The Topnav contains liks to the app home (logo), San Francisco home (city logo), map view (push-pin icon), favorites/"saved" list (star), and business/activity search page (search bar). The map view shows all recs from friends, and saved items. The detailed popup for a business or experience is shown when the user taps on the name from the search page, the city home page, or recommendations from friends on the map. Users save recommendations/experiences to their "Saved" page by tapping the star in the corner of the business/experience popup.

Rather than showing the user a list of experiences plotted out on a map, we show the user their recommendations and plans on a timeline, or in a ranked list. When you're thinking of all things you're going to do in the next 2 or 3 days, you don't visualize them on a geographical map; you visualize them temporally, or organized by priority, or how excited you are about each of them. When you're deciding where to eat, or go drinking, you'll be happier with your choice if you sort your option by recommendation, or what cuisine you're feeling like. If you browse your options on a map, the only thing you're optimizing by is location, which isn't necessarily correlated to the best experience.

   

   



Concept: Google Maps as an educational map
This is an unimplemented idea. This is a conceptual design of an interface for Google Maps that would allow users to turn off the display of Roads, Cities, and States/Provinces, using checkboxes.

It would be great if Google Maps could be a place to learn about where countries and cities are in the world, so I made a mockup of what it would be like if it were possible for the user to declutter the map and remove all the noisy details, using checkboxes for Roads, Cities, and Provinces.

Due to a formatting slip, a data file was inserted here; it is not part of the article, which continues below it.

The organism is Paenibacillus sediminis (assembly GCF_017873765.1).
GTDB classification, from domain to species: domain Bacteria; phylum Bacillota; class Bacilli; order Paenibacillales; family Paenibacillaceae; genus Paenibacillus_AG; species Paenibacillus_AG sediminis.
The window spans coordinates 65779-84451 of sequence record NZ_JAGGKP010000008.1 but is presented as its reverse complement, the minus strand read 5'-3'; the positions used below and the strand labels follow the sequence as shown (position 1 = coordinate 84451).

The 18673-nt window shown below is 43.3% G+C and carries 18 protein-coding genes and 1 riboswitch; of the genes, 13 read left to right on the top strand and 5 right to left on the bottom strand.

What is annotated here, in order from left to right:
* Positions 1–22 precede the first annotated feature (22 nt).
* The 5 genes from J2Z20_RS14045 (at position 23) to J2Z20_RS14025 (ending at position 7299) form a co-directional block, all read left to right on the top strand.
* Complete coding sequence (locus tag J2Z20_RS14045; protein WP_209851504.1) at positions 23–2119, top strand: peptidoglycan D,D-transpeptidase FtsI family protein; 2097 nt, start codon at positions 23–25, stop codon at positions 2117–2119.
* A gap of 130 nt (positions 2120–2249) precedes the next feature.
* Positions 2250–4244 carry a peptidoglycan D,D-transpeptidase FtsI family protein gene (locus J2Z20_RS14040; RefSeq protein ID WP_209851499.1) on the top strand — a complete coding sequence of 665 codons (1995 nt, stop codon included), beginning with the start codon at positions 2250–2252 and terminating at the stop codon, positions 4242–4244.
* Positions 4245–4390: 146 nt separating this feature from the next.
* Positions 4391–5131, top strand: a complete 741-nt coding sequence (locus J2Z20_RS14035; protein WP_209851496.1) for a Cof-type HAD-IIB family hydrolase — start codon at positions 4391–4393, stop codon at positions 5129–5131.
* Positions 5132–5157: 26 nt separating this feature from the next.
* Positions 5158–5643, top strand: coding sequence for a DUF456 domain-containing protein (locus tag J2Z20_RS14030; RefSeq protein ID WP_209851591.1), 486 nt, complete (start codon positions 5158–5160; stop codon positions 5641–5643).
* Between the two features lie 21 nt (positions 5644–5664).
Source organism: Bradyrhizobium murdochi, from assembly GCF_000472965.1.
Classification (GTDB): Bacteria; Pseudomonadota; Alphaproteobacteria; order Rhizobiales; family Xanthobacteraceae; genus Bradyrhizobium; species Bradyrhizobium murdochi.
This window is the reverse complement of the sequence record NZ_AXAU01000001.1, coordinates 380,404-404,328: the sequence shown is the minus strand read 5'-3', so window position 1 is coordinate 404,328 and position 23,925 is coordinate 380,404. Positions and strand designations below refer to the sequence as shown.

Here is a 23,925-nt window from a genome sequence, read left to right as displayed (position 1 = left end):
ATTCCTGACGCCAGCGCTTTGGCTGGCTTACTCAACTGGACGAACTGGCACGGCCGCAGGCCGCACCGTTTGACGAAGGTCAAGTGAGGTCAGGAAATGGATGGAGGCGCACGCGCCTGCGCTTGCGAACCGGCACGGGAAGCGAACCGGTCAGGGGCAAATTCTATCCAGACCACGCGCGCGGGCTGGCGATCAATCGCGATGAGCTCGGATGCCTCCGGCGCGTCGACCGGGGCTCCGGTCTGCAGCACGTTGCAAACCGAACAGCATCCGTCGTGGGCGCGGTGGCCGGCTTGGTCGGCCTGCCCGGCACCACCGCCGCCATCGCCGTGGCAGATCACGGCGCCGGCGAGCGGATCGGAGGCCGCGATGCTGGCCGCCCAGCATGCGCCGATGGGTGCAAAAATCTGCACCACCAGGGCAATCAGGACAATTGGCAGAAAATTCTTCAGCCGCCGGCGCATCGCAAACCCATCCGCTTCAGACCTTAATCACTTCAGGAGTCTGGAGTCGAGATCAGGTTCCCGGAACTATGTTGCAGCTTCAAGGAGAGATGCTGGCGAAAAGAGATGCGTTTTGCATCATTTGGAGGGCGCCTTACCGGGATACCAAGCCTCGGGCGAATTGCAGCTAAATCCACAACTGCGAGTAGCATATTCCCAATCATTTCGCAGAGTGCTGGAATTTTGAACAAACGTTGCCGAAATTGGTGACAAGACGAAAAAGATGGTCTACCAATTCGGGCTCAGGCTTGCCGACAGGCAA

This is a feature that could be built into Google Maps' interface, or could be implemented as a Google Maps API app.

   


Concept: Yelp homepage, cleaned up for better dining-out decisionmaking.
This is an unimplemented idea. It's a simple, straightforward form where users can ask the question, "Where should I go for dinner tonight?"



I also cleaned up Yelp's homepage overall, to help users decide where to dine out, and more easily explore Yelp's wealth of information on businesses.
I removed some unnecessary elements:
I added addresses next to the businesses under "New Reviews Near You", to show how near to they user they're located.
I turned some clunky lists into tidy drop-down menus (current city, business categories, neighborhoods)
I took out yellow alerts box that says "Todays alerts! Feb 27, 2011", and moved all alerts (messages, compliments, new friends) to the top nav. The top nav is where users look for this kind of personal social news. The body of the page is for them to conduct the business that they set out to do.





Concept: Simple language changes on Facebook
Lady Gaga is not a page; she is a celebrity. Luke doesn't like pages, he likes people and companies and movies. Luke likes things, and the user might decide to Like some things, too, if they're presented as "things" instead of "pages".